By M. Aslam Parvaiz
It is our mandatory duty to explore Nature through knowledge
The Jamiat ul-Ulema-I Hind (JUH), which is possibly among the largest Muslim organisations in the country, has a strong base among imams, muezzins and other functionaries of mosques and madrasas. Many of its members are graduates of the Dar u-Uloom (Deoband, U.P.), which is stated to be one of the largest madrasas in South Asia. The JUH thus exercises a major influence on a vast number of Muslims. It is in this contextthat the decision by executive body of the JUH to introduce contemporary education in madrasas is expected to be a significant step, possibly heralding an important paradigm shift, which, if implemented successfully, might make madrasas more socially meaningful and useful.
Knowledge and capacity to discover, explore and invent was central to the creation of Homo sapiens. The Quran (2:31) says: ‘He taught Adam the names of all things’. When God says that He ‘taught’ Adam the names of all things, it means that Adam (Humanity) has been given the potential and ability to discover the characteristics of all things that he comes across in the Universe. We have this potential and ability in our genes.
The Quran exhorts us to observe creations and explore Nature for our own benefit and spiritual growth
This particular Quranic verse is extremely inclusive with reference to knowledge. God bestowed the potential to gain knowledge of all things in the Universe to Adam and gave him the gift of senses and intelligence, to discover the creations of God for the benefit of all beings. The Quran (16:78) says: ‘And God brought you out of the wombs of your mothers while you knew nothing, and gave you hearing, sight, and intellect so perhaps you would be thankful.’
All the creations, living or non-living, which we see around us are aayaat (signs) of God, but only for those who are God-conscious (muttaqi), i.e., who follow Divine commandments, including the binding order of exploring Nature and discovering its secrets. The Quran (10:6) says: ‘Surely in the alternation of the day and the night, and in all that God has created in the heavens and the earth, there are truly signs for those mindful of Him.’
At another place the Quran (6:97) says: ‘And He is the One Who has made the stars as your guide through the darkness of land and sea. We have already made the signs clear for people who know.’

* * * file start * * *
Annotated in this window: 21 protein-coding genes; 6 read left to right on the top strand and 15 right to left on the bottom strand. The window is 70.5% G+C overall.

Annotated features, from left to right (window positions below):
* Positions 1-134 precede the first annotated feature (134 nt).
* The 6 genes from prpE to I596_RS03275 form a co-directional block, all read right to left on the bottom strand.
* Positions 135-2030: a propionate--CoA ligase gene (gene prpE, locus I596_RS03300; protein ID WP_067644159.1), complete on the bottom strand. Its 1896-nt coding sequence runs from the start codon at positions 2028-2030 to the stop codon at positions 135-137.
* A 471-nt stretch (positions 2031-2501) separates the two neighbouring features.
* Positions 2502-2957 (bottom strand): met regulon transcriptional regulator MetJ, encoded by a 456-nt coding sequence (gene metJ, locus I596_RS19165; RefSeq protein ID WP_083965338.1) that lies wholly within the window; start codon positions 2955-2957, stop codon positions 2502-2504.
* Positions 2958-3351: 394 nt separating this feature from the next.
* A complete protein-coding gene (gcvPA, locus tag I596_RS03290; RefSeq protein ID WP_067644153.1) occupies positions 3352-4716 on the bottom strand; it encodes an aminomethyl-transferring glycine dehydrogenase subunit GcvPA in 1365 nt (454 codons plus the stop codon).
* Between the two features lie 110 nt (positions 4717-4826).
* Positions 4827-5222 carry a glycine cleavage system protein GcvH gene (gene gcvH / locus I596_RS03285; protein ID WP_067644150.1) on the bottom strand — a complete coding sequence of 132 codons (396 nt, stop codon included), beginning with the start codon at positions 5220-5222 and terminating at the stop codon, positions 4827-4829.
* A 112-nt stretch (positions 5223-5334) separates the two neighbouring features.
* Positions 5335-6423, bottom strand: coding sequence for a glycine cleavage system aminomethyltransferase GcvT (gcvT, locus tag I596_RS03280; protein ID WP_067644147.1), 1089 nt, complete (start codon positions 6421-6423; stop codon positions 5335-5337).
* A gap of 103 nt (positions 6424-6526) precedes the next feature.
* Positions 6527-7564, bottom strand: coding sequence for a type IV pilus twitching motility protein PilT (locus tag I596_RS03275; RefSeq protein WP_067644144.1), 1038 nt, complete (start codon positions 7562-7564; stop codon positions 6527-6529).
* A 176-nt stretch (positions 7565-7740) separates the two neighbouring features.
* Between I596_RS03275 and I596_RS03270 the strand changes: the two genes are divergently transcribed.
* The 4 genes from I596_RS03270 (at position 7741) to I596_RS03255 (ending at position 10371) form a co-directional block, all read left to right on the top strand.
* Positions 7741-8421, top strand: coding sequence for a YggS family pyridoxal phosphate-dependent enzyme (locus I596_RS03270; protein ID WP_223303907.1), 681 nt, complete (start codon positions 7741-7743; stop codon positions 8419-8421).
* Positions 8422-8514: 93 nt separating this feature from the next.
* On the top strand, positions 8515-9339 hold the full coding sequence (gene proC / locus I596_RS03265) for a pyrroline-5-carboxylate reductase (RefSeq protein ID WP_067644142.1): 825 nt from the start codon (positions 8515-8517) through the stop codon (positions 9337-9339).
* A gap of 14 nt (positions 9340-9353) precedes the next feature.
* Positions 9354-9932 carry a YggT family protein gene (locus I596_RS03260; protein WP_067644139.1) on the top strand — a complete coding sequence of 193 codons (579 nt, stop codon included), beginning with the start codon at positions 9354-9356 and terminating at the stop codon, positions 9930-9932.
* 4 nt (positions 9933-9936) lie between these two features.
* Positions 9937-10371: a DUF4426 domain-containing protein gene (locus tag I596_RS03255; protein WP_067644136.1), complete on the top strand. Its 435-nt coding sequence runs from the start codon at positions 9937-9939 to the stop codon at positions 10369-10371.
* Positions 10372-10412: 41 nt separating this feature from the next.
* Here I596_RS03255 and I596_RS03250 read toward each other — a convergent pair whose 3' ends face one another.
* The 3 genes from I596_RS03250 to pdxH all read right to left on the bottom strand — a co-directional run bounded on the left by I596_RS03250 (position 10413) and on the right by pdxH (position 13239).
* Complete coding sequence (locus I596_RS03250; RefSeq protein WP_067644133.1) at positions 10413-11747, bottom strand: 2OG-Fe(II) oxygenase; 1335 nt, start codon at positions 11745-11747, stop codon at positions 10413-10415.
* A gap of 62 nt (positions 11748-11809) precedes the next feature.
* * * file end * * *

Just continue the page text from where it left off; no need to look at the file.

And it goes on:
The Quran exhorts us to observe creations and explore Nature for our own benefit and spiritual growth. By understanding God’s creations, we discover the creative power and ingenuity of God, and through this we are able to get an idea of God’s greatness. By understanding God’s creations, we also able to harness the natural resources that are waiting to be discovered, for the benefit of human beings, and other creatures.
This process of discovery of the signs of God in the universe cannot be initiated without equipping ourselves with knowledge of contemporary disciplines. It will be pertinent to mention here that the Arabic word ilm means science. Those people or nations who have mastery over various sciences are engaging in discoveries and inventing all sorts of machines and gadgets, facilitating various domains of human activity. But by giving up sciences and declaring them ‘worldly’ knowledge, many Muslims have done an injustice and disservice.
Another damaging attitude which came along with this exclusion of scientific knowledge was the inculcation of an unscientific outlook and loss of objectivity. The Quran asks us to use our senses and intellect but many of us prefer to blindly follow past precedent.
The Quran (8:22) says: ‘Verily, the worst of all creatures in the sight of God are those deaf, those dumb ones who do not use their reason.’
In this verse, naas, the Arabic word for humans, is not used. Instead, the word dawwab is used, which means ‘creatures’. The most important factor which distinguishes human beings from animals is their intelligence (aql). A person who does not use his intelligence or reason is not intellectually a human being, hence the Quran does not use the word ‘naas’ but calls them creatures, not humans.
Ironically, while it is our mandatory duty to explore Nature through knowledge, Muslims, by and large, have kept themselves away from this commandment, because, like many other such commandments, it was not preached as a religious or deeni obligation, and because they had ‘shelved’ the Quran, which otherwise, could have been a beacon of light and their primary source of guidance. Many Muslims neither understand the Quran properly nor practice it fully. For centuries, a few Divine orders have been passed on to us, generation after generation, and our understanding of Islam is confined to these commands of ‘prayers’ only. If one truly understands the Quran and believes that it is a book of guidance and it must be followed, one would never Divide knowledge into ‘religious’ and ‘worldly’, and one would never shun science, which is actually the study of God’s creations.
It is actually mandatory for us to explore, discover and harness the ayaat or signs of God with our knowledge, otherwise we will be answerable to God on the Day of Judgment. The Quran (27:83-84) says:
And the day we will gather from every community, troops of those who denied Our signs, they will be formed into ordered ranks, until when they come, He will say ‘Did you deny My signs and not comprehend them in (your) knowledge, or what was it that you did?
Can we ask ourselves what we did, or what we are doing?